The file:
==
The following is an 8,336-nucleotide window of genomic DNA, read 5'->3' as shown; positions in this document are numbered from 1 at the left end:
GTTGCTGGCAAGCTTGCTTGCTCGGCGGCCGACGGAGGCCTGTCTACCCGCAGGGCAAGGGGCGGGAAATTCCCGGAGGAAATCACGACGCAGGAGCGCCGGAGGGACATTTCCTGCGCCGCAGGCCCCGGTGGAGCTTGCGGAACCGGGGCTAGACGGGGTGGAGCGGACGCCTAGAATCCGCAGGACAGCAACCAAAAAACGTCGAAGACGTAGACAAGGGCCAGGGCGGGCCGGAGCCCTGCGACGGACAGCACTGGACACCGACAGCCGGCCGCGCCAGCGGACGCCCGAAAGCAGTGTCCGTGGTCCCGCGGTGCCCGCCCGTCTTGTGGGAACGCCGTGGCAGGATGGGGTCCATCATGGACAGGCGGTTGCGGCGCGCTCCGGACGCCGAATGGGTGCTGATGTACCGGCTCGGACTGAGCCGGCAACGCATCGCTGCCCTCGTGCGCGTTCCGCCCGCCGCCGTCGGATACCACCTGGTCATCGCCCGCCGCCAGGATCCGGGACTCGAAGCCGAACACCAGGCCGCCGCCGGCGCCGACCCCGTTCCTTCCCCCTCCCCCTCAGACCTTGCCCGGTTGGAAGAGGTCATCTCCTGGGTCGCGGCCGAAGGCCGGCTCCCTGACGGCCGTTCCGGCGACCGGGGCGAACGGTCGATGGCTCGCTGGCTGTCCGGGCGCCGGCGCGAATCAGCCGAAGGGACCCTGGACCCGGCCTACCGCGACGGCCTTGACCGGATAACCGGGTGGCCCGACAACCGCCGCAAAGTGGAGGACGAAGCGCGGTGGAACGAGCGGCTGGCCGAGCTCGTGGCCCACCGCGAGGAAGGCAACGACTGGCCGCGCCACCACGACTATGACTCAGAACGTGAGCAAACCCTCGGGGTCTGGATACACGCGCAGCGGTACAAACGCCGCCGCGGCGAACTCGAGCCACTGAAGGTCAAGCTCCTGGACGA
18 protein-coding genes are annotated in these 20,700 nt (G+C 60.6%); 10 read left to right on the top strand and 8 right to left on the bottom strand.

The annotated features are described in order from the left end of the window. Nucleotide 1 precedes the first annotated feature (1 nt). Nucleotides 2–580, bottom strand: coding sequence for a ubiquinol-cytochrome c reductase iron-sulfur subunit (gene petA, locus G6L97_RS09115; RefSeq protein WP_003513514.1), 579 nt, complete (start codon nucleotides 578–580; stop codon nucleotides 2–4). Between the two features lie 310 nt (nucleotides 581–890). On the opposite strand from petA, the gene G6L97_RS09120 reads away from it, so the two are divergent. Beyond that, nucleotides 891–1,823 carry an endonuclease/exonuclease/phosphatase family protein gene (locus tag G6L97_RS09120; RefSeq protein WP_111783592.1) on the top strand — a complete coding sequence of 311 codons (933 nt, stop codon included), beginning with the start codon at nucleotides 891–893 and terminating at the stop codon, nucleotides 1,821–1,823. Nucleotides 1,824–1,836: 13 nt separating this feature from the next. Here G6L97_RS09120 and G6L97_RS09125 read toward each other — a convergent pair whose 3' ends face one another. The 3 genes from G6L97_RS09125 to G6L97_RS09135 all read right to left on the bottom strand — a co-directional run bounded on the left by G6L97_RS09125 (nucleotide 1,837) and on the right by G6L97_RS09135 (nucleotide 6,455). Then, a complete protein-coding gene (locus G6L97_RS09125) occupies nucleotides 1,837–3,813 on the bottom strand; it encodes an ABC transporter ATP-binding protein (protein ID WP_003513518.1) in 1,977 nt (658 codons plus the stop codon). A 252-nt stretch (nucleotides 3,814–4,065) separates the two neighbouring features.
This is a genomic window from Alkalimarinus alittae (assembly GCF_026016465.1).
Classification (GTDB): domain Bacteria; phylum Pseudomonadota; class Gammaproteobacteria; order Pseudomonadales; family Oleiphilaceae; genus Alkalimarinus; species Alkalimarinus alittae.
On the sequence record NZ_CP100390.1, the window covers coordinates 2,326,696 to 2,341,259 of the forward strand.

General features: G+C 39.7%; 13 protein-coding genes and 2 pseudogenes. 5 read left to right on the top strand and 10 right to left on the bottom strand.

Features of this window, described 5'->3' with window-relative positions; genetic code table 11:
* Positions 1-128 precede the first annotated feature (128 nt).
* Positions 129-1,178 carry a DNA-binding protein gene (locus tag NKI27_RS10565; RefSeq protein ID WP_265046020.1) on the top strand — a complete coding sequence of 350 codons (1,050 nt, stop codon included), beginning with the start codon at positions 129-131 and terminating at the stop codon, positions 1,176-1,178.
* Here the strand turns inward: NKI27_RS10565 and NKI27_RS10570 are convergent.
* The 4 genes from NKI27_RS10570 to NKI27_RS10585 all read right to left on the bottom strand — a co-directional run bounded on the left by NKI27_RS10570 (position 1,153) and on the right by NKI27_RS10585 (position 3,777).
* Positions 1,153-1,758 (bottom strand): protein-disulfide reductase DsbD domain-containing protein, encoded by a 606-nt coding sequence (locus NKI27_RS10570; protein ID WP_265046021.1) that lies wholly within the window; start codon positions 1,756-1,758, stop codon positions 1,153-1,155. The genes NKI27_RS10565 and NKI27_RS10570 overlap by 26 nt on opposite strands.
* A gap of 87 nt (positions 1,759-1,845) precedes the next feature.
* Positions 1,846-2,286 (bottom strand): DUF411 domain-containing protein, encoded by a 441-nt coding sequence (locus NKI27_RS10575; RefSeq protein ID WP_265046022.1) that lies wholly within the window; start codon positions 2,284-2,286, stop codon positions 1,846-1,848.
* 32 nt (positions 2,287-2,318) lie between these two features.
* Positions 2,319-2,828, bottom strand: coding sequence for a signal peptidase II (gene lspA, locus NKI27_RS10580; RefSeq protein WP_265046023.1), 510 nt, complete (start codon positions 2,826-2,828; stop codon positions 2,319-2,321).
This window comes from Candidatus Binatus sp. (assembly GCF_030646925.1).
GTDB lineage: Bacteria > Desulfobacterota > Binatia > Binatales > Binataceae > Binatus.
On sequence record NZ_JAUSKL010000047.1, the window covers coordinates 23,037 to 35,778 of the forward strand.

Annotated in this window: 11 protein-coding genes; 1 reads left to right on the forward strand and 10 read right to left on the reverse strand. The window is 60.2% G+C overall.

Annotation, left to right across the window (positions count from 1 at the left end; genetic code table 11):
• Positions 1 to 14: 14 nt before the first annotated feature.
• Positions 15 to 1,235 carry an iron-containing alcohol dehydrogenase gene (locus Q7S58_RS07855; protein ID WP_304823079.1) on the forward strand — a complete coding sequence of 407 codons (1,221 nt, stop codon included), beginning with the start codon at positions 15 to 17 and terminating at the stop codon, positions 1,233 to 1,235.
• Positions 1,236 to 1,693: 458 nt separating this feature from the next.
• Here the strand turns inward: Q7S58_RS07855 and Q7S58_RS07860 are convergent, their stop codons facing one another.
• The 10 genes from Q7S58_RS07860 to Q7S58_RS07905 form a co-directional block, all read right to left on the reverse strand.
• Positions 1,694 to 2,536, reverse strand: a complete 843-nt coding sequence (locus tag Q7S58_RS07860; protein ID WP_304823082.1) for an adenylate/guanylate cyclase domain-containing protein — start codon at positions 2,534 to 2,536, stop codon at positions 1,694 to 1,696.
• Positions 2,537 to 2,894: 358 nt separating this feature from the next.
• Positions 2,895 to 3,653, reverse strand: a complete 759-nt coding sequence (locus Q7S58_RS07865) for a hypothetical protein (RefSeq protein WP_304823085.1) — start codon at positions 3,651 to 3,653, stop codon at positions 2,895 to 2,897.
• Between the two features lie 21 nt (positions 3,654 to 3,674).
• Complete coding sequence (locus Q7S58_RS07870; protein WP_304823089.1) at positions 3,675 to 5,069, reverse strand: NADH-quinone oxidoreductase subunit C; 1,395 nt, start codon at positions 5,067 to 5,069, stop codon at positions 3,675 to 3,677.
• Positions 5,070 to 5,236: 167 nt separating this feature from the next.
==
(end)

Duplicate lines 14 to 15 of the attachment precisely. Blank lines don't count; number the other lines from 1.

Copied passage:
* Positions 1,153-1,758 (bottom strand): protein-disulfide reductase DsbD domain-containing protein, encoded by a 606-nt coding sequence (locus NKI27_RS10570; protein ID WP_265046021.1) that lies wholly within the window; start codon positions 1,756-1,758, stop codon positions 1,153-1,155. The genes NKI27_RS10565 and NKI27_RS10570 overlap by 26 nt on opposite strands.
* A gap of 87 nt (positions 1,759-1,845) precedes the next feature.